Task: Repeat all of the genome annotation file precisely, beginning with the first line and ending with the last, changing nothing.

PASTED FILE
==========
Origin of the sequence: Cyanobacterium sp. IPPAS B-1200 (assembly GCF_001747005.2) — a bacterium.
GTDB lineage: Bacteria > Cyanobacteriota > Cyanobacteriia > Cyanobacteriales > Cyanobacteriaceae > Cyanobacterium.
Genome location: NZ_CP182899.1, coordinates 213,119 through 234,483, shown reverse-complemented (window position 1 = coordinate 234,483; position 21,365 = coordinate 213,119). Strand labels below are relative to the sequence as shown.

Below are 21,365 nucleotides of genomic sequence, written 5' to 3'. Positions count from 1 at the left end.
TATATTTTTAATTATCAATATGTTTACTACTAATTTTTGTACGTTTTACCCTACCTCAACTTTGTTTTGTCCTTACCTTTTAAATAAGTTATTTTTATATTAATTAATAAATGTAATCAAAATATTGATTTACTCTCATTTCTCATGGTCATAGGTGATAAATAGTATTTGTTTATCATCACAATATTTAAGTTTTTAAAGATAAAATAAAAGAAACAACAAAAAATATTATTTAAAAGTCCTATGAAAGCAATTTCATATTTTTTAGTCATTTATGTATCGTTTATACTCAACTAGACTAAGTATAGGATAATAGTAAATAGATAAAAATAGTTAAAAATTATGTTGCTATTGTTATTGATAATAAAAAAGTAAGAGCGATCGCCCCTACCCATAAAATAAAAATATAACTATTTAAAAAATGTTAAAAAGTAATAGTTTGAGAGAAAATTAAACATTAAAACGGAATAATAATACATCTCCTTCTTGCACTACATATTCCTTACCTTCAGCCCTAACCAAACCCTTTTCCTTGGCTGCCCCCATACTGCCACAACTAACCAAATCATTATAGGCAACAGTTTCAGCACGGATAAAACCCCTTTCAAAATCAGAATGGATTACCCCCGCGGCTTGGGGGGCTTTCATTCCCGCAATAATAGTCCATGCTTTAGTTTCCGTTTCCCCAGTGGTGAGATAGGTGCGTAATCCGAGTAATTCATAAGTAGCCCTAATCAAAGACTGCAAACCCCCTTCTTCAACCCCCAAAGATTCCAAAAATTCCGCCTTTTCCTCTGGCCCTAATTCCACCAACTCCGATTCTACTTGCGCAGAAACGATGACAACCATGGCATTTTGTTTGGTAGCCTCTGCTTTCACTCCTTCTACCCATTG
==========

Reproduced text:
Origin of the sequence: Cyanobacterium sp. IPPAS B-1200 (assembly GCF_001747005.2) — a bacterium.
GTDB lineage: Bacteria > Cyanobacteriota > Cyanobacteriia > Cyanobacteriales > Cyanobacteriaceae > Cyanobacterium.
Genome location: NZ_CP182899.1, coordinates 213,119 through 234,483, shown reverse-complemented (window position 1 = coordinate 234,483; position 21,365 = coordinate 213,119). Strand labels below are relative to the sequence as shown.

Below are 21,365 nucleotides of genomic sequence, written 5' to 3'. Positions count from 1 at the left end.
TATATTTTTAATTATCAATATGTTTACTACTAATTTTTGTACGTTTTACCCTACCTCAACTTTGTTTTGTCCTTACCTTTTAAATAAGTTATTTTTATATTAATTAATAAATGTAATCAAAATATTGATTTACTCTCATTTCTCATGGTCATAGGTGATAAATAGTATTTGTTTATCATCACAATATTTAAGTTTTTAAAGATAAAATAAAAGAAACAACAAAAAATATTATTTAAAAGTCCTATGAAAGCAATTTCATATTTTTTAGTCATTTATGTATCGTTTATACTCAACTAGACTAAGTATAGGATAATAGTAAATAGATAAAAATAGTTAAAAATTATGTTGCTATTGTTATTGATAATAAAAAAGTAAGAGCGATCGCCCCTACCCATAAAATAAAAATATAACTATTTAAAAAATGTTAAAAAGTAATAGTTTGAGAGAAAATTAAACATTAAAACGGAATAATAATACATCTCCTTCTTGCACTACATATTCCTTACCTTCAGCCCTAACCAAACCCTTTTCCTTGGCTGCCCCCATACTGCCACAACTAACCAAATCATTATAGGCAACAGTTTCAGCACGGATAAAACCCCTTTCAAAATCAGAATGGATTACCCCCGCGGCTTGGGGGGCTTTCATTCCCGCAATAATAGTCCATGCTTTAGTTTCCGTTTCCCCAGTGGTGAGATAGGTGCGTAATCCGAGTAATTCATAAGTAGCCCTAATCAAAGACTGCAAACCCCCTTCTTCAACCCCCAAAGATTCCAAAAATTCCGCCTTTTCCTCTGGCCCTAATTCCACCAACTCCGATTCTACTTGCGCAGAAACGATGACAACCATGGCATTTTGTTTGGTAGCCTCTGCTTTCACTCCTTCTACCCATTG